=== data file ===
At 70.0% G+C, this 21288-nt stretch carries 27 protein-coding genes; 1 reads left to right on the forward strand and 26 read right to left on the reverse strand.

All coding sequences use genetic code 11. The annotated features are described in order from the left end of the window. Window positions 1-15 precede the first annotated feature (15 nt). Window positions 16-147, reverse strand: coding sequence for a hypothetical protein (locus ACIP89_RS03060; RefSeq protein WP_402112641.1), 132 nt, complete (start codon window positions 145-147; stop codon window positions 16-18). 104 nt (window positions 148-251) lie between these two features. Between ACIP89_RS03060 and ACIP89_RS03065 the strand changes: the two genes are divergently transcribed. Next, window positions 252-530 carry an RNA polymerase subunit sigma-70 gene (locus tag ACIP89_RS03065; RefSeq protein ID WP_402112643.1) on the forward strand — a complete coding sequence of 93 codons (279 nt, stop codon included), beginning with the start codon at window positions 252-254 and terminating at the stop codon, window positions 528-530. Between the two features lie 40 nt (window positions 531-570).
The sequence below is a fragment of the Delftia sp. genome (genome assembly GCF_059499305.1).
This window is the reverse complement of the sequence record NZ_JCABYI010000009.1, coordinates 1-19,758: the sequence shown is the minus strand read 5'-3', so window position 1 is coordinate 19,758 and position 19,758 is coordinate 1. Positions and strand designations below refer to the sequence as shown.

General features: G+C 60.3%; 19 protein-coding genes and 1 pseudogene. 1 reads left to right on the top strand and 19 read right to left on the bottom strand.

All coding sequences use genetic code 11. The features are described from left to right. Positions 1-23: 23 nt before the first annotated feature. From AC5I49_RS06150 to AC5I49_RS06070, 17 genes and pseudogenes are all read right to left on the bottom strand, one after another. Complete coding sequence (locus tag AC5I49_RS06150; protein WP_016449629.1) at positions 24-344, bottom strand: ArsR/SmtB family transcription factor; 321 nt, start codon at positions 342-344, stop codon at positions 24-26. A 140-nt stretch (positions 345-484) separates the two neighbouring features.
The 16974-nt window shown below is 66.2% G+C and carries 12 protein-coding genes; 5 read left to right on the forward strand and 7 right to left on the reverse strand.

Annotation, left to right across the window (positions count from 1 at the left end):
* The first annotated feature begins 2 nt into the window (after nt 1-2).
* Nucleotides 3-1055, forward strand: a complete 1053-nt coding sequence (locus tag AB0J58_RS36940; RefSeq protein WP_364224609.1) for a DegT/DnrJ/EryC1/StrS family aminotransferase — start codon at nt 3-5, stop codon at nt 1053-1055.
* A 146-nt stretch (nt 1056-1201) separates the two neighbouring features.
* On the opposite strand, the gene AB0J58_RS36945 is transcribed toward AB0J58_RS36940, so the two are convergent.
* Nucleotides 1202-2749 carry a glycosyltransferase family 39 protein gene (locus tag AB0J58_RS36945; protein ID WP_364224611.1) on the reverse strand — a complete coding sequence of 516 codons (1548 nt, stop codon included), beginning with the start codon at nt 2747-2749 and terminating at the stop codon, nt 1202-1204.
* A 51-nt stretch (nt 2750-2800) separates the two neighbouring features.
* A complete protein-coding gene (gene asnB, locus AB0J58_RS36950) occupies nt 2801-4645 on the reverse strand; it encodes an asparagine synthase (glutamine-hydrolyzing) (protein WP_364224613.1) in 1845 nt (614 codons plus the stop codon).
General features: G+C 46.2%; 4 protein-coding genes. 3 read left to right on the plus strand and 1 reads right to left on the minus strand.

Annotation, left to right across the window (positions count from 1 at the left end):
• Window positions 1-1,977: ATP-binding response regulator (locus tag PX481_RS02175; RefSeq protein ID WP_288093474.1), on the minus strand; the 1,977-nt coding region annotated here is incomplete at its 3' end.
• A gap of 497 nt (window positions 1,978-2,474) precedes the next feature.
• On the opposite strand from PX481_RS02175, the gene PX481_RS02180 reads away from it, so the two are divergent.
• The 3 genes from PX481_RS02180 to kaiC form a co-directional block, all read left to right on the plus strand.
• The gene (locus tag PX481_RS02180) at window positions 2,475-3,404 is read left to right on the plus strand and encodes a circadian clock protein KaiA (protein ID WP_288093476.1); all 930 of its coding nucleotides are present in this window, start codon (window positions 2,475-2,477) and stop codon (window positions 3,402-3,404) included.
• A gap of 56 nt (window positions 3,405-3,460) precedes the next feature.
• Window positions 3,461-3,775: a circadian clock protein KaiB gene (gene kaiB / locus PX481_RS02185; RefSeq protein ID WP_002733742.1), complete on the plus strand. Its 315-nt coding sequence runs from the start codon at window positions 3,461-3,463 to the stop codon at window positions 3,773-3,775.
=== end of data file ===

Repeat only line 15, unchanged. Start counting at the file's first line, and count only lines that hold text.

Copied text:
* A complete protein-coding gene (gene asnB, locus AB0J58_RS36950) occupies nt 2801-4645 on the reverse strand; it encodes an asparagine synthase (glutamine-hydrolyzing) (protein WP_364224613.1) in 1845 nt (614 codons plus the stop codon).